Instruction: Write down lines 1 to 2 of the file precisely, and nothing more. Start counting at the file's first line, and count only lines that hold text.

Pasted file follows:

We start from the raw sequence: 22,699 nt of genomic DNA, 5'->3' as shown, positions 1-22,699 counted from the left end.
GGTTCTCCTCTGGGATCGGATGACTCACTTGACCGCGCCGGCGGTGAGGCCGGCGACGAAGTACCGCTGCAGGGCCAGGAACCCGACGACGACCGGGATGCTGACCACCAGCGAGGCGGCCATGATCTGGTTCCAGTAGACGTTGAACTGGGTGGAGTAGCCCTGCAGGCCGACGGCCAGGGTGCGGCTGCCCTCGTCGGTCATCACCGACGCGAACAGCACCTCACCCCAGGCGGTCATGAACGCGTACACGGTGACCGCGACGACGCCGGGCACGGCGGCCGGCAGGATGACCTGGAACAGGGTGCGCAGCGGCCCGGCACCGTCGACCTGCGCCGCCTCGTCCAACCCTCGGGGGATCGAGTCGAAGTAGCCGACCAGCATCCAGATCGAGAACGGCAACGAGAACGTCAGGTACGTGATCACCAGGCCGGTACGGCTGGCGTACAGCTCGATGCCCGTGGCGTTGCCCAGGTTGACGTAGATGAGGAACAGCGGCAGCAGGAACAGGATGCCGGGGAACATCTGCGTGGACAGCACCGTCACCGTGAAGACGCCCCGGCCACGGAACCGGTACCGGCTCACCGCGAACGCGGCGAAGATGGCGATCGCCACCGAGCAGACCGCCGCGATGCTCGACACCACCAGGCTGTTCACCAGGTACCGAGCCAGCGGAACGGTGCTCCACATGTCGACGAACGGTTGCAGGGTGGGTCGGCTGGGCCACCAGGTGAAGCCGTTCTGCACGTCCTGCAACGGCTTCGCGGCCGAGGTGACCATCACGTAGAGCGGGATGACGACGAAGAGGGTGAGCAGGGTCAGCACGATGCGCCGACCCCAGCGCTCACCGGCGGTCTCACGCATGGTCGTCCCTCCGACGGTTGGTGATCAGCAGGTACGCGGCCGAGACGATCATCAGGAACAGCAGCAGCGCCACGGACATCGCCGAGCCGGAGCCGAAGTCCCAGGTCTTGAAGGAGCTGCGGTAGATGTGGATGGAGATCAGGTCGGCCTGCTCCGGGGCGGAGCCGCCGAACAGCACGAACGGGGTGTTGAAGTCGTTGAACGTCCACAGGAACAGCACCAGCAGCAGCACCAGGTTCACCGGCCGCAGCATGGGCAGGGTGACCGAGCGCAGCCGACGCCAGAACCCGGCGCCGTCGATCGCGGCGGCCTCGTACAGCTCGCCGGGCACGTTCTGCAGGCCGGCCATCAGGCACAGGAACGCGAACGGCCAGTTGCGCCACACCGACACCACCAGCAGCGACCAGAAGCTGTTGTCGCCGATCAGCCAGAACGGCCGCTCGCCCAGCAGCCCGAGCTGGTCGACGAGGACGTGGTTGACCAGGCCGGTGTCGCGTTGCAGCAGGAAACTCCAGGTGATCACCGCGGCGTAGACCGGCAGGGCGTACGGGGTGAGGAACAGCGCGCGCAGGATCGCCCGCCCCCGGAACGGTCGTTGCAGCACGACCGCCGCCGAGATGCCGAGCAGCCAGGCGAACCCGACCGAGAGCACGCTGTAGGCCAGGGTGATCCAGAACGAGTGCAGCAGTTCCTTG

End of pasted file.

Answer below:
We start from the raw sequence: 22,699 nt of genomic DNA, 5'->3' as shown, positions 1-22,699 counted from the left end.
GGTTCTCCTCTGGGATCGGATGACTCACTTGACCGCGCCGGCGGTGAGGCCGGCGACGAAGTACCGCTGCAGGGCCAGGAACCCGACGACGACCGGGATGCTGACCACCAGCGAGGCGGCCATGATCTGGTTCCAGTAGACGTTGAACTGGGTGGAGTAGCCCTGCAGGCCGACGGCCAGGGTGCGGCTGCCCTCGTCGGTCATCACCGACGCGAACAGCACCTCACCCCAGGCGGTCATGAACGCGTACACGGTGACCGCGACGACGCCGGGCACGGCGGCCGGCAGGATGACCTGGAACAGGGTGCGCAGCGGCCCGGCACCGTCGACCTGCGCCGCCTCGTCCAACCCTCGGGGGATCGAGTCGAAGTAGCCGACCAGCATCCAGATCGAGAACGGCAACGAGAACGTCAGGTACGTGATCACCAGGCCGGTACGGCTGGCGTACAGCTCGATGCCCGTGGCGTTGCCCAGGTTGACGTAGATGAGGAACAGCGGCAGCAGGAACAGGATGCCGGGGAACATCTGCGTGGACAGCACCGTCACCGTGAAGACGCCCCGGCCACGGAACCGGTACCGGCTCACCGCGAACGCGGCGAAGATGGCGATCGCCACCGAGCAGACCGCCGCGATGCTCGACACCACCAGGCTGTTCACCAGGTACCGAGCCAGCGGAACGGTGCTCCACATGTCGACGAACGGTTGCAGGGTGGGTCGGCTGGGCCACCAGGTGAAGCCGTTCTGCACGTCCTGCAACGGCTTCGCGGCCGAGGTGACCATCACGTAGAGCGGGATGACGACGAAGAGGGTGAGCAGGGTCAGCACGATGCGCCGACCCCAGCGCTCACCGGCGGTCTCACGCATGGTCGTCCCTCCGACGGTTGGTGATCAGCAGGTACGCGGCCGAGACGATCATCAGGAACAGCAGCAGCGCCACGGACATCGCCGAGCCGGAGCCGAAGTCCCAGGTCTTGAAGGAGCTGCGGTAGATGTGGATGGAGATCAGGTCGGCCTGCTCCGGGGCGGAGCCGCCGAACAGCACGAACGGGGTGTTGAAGTCGTTGAACGTCCACAGGAACAGCACCAGCAGCAGCACCAGGTTCACCGGCCGCAGCATGGGCAGGGTGACCGAGCGCAGCCGACGCCAGAACCCGGCGCCGTCGATCGCGGCGGCCTCGTACAGCTCGCCGGGCACGTTCTGCAGGCCGGCCATCAGGCACAGGAACGCGAACGGCCAGTTGCGCCACACCGACACCACCAGCAGCGACCAGAAGCTGTTGTCGCCGATCAGCCAGAACGGCCGCTCGCCCAGCAGCCCGAGCTGGTCGACGAGGACGTGGTTGACCAGGCCGGTGTCGCGTTGCAGCAGGAAACTCCAGGTGATCACCGCGGCGTAGACCGGCAGGGCGTACGGGGTGAGGAACAGCGCGCGCAGGATCGCCCGCCCCCGGAACGGTCGTTGCAGCACGACCGCCGCCGAGATGCCGAGCAGCCAGGCGAACCCGACCGAGAGCACGCTGTAGGCCAGGGTGATCCAGAACGAGTGCAGCAGTTCCTTG